Italian-born Emanuele Sputo emigrated to Montreal as a teenager and today, he is a leading Canadian businessman. Taking after his cheesemaker father, Saputo is the founder and chairman of the Canadian cheese manufacturer Saputo, Inc. Saputo also owns an important share of the trucking company TransForce, and has invested extensively in real estate, forest products and golf courses. Saputo is a philanthropist and supports numerous hospitals based in Montreal. In 2006, he also contributed CAD$7.5 million for the construction of Montreal Impact’s new soccer stadium at the Olympic Park. Saputo was even given the honour of being made an Officer of the National Order of Quebec in 2011.
5. James Irving – $6.2 billion
James Irving is the eldest son of Kenneth Colin Irving. KC Irving was a Canadian entrepreneur of the 20th century and one of the world’s leading industrialists who stood at the head of the Irving Group. KC Irving shared the ownership and direction of the Irving Group companies between his three sons, one of whom is James. James is responsible for Brunswick News and JD Irving Limited (a conglomerate with interests in forestry, paper, kraft, building supplies, frozen food, shipping lines, shipbuilding and more). Living up to his father’s reputation, James Irving is regarded as a leading Canadian industrialist today: he has largely diversified Atlantic Canada’s largest private company with over 300 subsidiaries within the JDI group of companies. Known for his humble attitude, Irving advocates for a number of social causes and proves passionate about advancing his home province of New Brunswick.
4. Arthur Irving – $6.4 billion
Arthur Irving is James Irving’s younger brother. Family loyalty is very important to the Irvings and all companies within the Irving conglomerate are vertically integrated: they buy services and products from other companies so as to maintain profits within their operations. Arthur owns Irving Oil, its retail stores, oil refinery, oil tankers and distribution facilities. Since 1996, he has also been the Chancellor of Acadia University in Wolfville, Nova Scotia. He is involved in establishing the K.C. Irving Environmental Science Centre at the University. He also is a member of Ducks Unlimited, an international non profit organisation dedicated to conserving wetlands and habitats for waterfowl and other wildlife.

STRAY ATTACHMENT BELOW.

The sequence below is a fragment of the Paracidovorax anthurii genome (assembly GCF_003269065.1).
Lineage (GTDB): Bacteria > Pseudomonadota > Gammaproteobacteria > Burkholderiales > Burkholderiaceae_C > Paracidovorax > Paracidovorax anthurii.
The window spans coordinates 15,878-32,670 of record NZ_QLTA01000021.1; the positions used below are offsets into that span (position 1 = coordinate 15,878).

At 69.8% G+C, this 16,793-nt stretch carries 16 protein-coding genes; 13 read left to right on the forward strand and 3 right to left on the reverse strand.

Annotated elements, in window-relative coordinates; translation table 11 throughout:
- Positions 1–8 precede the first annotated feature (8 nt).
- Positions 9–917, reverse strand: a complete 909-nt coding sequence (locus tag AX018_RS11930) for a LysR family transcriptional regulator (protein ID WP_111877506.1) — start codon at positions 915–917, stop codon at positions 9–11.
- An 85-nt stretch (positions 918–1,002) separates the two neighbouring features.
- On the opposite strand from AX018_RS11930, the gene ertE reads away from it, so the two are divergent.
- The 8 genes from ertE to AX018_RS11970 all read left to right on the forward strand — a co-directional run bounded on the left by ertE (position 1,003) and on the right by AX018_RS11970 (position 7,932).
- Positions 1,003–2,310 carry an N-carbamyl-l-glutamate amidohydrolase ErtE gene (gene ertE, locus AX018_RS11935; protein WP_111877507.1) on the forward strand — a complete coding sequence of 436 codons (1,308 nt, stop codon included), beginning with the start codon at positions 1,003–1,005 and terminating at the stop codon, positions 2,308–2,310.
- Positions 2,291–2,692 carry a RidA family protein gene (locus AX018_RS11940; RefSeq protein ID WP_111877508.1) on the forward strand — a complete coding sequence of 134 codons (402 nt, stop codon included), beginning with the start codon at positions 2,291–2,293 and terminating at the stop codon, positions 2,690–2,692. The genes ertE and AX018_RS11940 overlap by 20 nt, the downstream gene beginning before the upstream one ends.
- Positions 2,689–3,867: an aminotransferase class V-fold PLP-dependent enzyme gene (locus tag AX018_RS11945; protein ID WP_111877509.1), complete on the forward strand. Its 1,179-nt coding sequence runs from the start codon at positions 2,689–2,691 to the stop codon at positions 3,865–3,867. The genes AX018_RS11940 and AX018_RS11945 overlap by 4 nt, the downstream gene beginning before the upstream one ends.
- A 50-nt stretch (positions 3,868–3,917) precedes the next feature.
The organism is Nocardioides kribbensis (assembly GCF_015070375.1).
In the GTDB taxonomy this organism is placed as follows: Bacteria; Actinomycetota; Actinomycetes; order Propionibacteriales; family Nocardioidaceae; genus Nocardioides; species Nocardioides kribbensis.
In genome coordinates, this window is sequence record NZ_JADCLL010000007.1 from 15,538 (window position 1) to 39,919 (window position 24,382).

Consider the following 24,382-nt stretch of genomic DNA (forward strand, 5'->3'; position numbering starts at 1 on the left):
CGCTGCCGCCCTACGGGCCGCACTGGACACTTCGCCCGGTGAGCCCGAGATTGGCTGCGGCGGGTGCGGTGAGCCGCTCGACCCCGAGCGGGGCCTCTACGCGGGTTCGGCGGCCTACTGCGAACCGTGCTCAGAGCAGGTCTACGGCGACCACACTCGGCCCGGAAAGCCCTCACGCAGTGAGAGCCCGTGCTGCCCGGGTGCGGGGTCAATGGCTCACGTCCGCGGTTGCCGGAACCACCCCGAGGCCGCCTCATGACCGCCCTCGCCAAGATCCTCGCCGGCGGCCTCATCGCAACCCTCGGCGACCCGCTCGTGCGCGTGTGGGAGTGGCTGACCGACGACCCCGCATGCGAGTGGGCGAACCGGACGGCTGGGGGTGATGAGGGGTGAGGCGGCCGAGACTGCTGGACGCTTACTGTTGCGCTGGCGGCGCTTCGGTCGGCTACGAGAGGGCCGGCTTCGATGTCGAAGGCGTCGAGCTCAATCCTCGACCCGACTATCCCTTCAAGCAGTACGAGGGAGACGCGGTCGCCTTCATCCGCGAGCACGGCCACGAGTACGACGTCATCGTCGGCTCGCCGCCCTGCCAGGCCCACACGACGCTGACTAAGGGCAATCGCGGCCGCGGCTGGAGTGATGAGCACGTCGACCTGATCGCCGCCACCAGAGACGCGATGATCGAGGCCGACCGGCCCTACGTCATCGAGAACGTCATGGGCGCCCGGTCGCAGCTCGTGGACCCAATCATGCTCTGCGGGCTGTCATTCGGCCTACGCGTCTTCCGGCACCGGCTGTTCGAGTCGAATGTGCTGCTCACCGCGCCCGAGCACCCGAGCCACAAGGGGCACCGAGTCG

3. Galen Weston – $6.8 billion
73 year-old Galen Weston is the Executive Chairman of George Weston Limited, a leading food processing and distribution company. Weston Foods is Canada’s largest bakery and distributor, based in Ontario. Weston also helped to build up Loblaws, his family’s grocery chain, contributing to turning it into Canada’s largest food retailer: Loblaws boasted a revenue of $30 billion in 2013. Weston also partly owns a series of luxury department stores in the United Kingdom including Selfridges and Fortnum & Mason thanks to his family’s closely held investment company, Wittington Investments.
2. Jim Pattison – $9.2 billion
Jim Pattison is a Canadian business magnate, owner of the Jim Pattison Group. Pattison paid his way through college by fixing up and selling cars to other students – and this interest in cars has fuelled his success. His conglomerate is based in Vancouver and is the biggest car dealer in western Canada. It controls around 50 percent of the North American wholesale periodical market, as well as a third of the Canadian canned seafood market. Pattison is known for his philanthropy; for example in 2013 he donated up to $5 million to the Victoria Hospitals Foundation to support the ‘Building Care Together’ campaign. He is also a trustee of Ronald Reagan Presidential Foundation.
1. David Thomson – $24.4 billion
57 year-old Canadian media magnate David Thomson became the chairman of Thomson Corporation in 2006 after the death of his father Kenneth Thomson, who himself inherited the company from his father Roy Thomson. After acquiring Reuters in 2008, David Thomson became the chairman of the merged entity, Thomson Reuters. He is a graduate of Upper Canada College and of the University of Cambridge. After studying he started to work in companies owned by his family: He was made manager of The Bay store at Cloverdale Mall in Etobicoke and was the President of Zellers. He also founded his own real estate firm, Osmington Incorporated, which he built separately from the Thomson empire. Thomson. who has been married twice and was engaged to O.C. actress Kelly Rowan, keeps a low public profile, rarely speaking to the press. He is also an art enthusiast, and patron of the Art Gallery of Ontario.